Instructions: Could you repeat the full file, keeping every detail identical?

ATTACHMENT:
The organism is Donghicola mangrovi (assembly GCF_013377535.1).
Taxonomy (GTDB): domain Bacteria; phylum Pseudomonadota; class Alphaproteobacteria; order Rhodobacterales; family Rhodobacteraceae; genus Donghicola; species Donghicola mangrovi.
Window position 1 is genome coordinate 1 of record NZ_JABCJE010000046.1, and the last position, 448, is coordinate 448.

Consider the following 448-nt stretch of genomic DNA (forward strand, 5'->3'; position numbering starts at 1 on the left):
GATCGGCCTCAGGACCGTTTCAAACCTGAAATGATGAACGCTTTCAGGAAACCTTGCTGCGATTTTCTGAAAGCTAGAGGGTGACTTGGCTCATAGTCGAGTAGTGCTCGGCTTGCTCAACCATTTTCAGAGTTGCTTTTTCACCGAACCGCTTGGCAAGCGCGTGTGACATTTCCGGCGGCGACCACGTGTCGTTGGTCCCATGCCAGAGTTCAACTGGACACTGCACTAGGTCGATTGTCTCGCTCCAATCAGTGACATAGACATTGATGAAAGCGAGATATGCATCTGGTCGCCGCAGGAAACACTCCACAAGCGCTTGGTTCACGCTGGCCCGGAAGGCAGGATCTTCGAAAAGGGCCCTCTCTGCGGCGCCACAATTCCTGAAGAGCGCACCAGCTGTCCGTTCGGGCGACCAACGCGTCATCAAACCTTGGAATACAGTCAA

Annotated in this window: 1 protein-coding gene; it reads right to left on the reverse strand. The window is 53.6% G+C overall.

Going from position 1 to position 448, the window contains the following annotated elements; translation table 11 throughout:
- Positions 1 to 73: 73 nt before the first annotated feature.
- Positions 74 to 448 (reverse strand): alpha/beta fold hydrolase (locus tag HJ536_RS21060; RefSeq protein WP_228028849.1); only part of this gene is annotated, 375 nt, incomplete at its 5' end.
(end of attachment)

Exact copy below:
The organism is Donghicola mangrovi (assembly GCF_013377535.1).
Taxonomy (GTDB): domain Bacteria; phylum Pseudomonadota; class Alphaproteobacteria; order Rhodobacterales; family Rhodobacteraceae; genus Donghicola; species Donghicola mangrovi.
Window position 1 is genome coordinate 1 of record NZ_JABCJE010000046.1, and the last position, 448, is coordinate 448.

Consider the following 448-nt stretch of genomic DNA (forward strand, 5'->3'; position numbering starts at 1 on the left):
GATCGGCCTCAGGACCGTTTCAAACCTGAAATGATGAACGCTTTCAGGAAACCTTGCTGCGATTTTCTGAAAGCTAGAGGGTGACTTGGCTCATAGTCGAGTAGTGCTCGGCTTGCTCAACCATTTTCAGAGTTGCTTTTTCACCGAACCGCTTGGCAAGCGCGTGTGACATTTCCGGCGGCGACCACGTGTCGTTGGTCCCATGCCAGAGTTCAACTGGACACTGCACTAGGTCGATTGTCTCGCTCCAATCAGTGACATAGACATTGATGAAAGCGAGATATGCATCTGGTCGCCGCAGGAAACACTCCACAAGCGCTTGGTTCACGCTGGCCCGGAAGGCAGGATCTTCGAAAAGGGCCCTCTCTGCGGCGCCACAATTCCTGAAGAGCGCACCAGCTGTCCGTTCGGGCGACCAACGCGTCATCAAACCTTGGAATACAGTCAA

Annotated in this window: 1 protein-coding gene; it reads right to left on the reverse strand. The window is 53.6% G+C overall.

Going from position 1 to position 448, the window contains the following annotated elements; translation table 11 throughout:
- Positions 1 to 73: 73 nt before the first annotated feature.
- Positions 74 to 448 (reverse strand): alpha/beta fold hydrolase (locus tag HJ536_RS21060; RefSeq protein WP_228028849.1); only part of this gene is annotated, 375 nt, incomplete at its 5' end.